Note: Facebook is now a public entity. All members must post a note like this. If you prefer, you can copy and paste this version. If you do not publish a statement at least once you will be tacitly allowing the use of your photos, as well as the information contained in the profile status
collected June 2013

Messages are circulating Facebook that implore users to post the same message to their Facebook walls in order to protect their information under copyright laws. The message states that copying and pasting the message protects the users information under "copyright laws".

The message is clearly inspired from earlier "privacy notice" messages that began to circulate in May 2012 that claimed copying and pasting it would protect your privacy as it would prevent others from using your information.
And just like that earlier message, this copyright message is total, utter, 100% "armchair lawyer" nonsense.

As we stated before when the "privacy notice" rumours began to circulate, when you join Facebook you agree to their terms and conditions and it is those terms that govern how your information is treated and what can or cannot be done with your information. Users who do not agree with those terms and conditions are advised to not sign up for an account.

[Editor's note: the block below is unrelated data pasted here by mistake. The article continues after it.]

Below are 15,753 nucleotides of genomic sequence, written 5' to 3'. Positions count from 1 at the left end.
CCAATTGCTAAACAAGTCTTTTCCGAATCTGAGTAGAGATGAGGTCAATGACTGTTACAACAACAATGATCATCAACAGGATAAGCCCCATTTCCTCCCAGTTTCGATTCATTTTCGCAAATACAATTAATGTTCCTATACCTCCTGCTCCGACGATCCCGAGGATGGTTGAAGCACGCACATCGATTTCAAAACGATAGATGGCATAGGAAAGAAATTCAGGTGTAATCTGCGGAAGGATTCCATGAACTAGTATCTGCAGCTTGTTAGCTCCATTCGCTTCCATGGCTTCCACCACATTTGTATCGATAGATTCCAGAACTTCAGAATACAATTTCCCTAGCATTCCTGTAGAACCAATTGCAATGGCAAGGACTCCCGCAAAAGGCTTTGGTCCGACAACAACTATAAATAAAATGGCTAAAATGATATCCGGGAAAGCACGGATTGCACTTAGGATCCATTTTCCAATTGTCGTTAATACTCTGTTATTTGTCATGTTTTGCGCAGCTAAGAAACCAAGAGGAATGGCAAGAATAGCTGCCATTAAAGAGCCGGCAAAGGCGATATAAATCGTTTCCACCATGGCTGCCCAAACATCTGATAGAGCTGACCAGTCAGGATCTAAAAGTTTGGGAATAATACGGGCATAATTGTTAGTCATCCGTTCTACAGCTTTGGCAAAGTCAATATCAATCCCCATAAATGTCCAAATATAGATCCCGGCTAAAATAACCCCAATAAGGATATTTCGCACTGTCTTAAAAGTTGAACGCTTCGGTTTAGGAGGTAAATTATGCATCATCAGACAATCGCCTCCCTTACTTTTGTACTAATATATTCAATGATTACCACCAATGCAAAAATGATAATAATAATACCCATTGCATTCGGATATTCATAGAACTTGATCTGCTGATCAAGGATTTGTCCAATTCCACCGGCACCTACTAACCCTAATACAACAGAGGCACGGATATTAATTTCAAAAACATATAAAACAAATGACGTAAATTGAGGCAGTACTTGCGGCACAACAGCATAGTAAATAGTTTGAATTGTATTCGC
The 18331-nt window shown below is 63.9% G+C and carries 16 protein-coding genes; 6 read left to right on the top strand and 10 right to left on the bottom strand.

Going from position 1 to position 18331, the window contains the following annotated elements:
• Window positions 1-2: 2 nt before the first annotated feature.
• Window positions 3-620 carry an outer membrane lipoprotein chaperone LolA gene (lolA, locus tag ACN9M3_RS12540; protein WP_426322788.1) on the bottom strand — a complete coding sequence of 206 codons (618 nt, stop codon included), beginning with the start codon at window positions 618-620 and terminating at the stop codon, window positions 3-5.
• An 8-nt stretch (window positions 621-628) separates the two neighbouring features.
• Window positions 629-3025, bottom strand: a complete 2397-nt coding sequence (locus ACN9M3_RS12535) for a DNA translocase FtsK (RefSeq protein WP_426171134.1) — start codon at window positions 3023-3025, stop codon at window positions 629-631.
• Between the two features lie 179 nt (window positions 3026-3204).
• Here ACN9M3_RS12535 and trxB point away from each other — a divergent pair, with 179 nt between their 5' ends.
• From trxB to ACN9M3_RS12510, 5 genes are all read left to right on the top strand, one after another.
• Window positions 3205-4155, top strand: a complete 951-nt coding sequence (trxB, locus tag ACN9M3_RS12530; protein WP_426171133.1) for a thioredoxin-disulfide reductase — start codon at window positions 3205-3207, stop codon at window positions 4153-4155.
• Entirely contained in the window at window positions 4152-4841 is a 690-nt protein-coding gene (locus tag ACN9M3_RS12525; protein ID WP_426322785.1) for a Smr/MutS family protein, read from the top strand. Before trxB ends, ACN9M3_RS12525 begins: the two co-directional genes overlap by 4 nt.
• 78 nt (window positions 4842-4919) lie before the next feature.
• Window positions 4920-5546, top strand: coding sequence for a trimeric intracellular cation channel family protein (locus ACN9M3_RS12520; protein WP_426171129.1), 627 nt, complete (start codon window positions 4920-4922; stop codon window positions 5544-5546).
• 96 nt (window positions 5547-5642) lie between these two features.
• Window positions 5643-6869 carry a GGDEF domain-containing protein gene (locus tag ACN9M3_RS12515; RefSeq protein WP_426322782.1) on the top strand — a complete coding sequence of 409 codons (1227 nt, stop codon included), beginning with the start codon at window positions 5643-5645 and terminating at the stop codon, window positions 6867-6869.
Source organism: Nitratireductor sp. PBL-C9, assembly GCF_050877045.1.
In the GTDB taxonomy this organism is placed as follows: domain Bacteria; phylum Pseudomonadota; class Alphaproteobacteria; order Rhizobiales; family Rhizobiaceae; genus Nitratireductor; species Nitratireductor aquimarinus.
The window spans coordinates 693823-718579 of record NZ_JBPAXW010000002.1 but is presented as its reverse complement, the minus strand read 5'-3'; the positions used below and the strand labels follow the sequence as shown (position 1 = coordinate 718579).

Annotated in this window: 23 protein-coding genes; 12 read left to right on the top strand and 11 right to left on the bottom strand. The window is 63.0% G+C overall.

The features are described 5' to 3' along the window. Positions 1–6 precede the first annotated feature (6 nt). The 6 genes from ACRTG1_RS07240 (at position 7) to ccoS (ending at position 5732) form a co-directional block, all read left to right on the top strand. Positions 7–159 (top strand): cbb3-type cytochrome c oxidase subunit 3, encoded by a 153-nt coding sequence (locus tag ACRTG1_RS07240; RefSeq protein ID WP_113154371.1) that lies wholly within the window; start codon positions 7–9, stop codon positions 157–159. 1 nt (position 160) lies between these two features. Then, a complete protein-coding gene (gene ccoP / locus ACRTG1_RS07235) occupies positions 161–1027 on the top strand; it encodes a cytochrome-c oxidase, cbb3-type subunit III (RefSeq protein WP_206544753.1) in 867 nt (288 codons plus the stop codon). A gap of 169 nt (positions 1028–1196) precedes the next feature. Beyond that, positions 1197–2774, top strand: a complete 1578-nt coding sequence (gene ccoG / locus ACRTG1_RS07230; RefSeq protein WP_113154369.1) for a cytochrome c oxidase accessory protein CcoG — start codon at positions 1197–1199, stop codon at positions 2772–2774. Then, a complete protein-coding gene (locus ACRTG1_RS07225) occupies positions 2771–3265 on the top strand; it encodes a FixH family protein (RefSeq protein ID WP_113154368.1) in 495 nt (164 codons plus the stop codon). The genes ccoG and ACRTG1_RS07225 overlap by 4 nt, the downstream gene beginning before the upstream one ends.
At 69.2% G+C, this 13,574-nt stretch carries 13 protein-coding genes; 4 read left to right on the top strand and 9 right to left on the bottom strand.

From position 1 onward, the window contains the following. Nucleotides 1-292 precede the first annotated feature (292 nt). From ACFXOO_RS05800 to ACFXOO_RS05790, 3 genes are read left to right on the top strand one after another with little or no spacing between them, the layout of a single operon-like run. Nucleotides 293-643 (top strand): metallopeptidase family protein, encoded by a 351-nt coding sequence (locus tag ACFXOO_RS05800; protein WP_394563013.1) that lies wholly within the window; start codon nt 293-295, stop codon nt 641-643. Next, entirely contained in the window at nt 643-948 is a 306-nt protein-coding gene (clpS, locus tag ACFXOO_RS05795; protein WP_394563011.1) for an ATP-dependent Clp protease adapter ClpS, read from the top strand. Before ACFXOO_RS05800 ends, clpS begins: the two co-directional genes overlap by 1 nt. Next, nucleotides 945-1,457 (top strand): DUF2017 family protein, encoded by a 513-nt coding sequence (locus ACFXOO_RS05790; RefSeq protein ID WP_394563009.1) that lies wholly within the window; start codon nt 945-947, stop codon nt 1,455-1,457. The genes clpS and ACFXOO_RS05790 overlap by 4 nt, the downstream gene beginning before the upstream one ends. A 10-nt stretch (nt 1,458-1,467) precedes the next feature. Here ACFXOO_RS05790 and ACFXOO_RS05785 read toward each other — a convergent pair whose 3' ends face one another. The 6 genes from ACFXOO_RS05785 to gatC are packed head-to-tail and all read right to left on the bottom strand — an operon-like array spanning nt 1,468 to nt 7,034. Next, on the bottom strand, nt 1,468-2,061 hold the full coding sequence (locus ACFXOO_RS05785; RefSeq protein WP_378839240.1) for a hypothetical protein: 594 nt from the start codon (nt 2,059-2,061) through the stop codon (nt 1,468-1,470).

So... in the case of copyright, Facebook users who post original content onto Facebook are still the copyright holders of that information, and posting such content on Facebook grants the social networking site with a "non-exclusive, transferable, sub-licensable, royalty-free, worldwide license" that is used in conjunction with your existing privacy settings that you choose for your account.

This information can be found easily enough through Facebooks Statement of Rights and Responsibilities.

And it is Facebooks Statement of Rights and Responsibilities that govern how your information is treated on Facebook, not a silly, pseudo-jargon "copyright notice" that you post onto your account. (and for most users would quickly become buried under newer information) The implication that Facebook users can alter how their information is treated on Facebook merely by posting something onto their Facebook Wall is absurd. And since - as we highlighted above - Facebook users are already the copyright holders to original content they post onto Facebook any way, the posting of this message becomes even more pointless (if that is indeed possible.)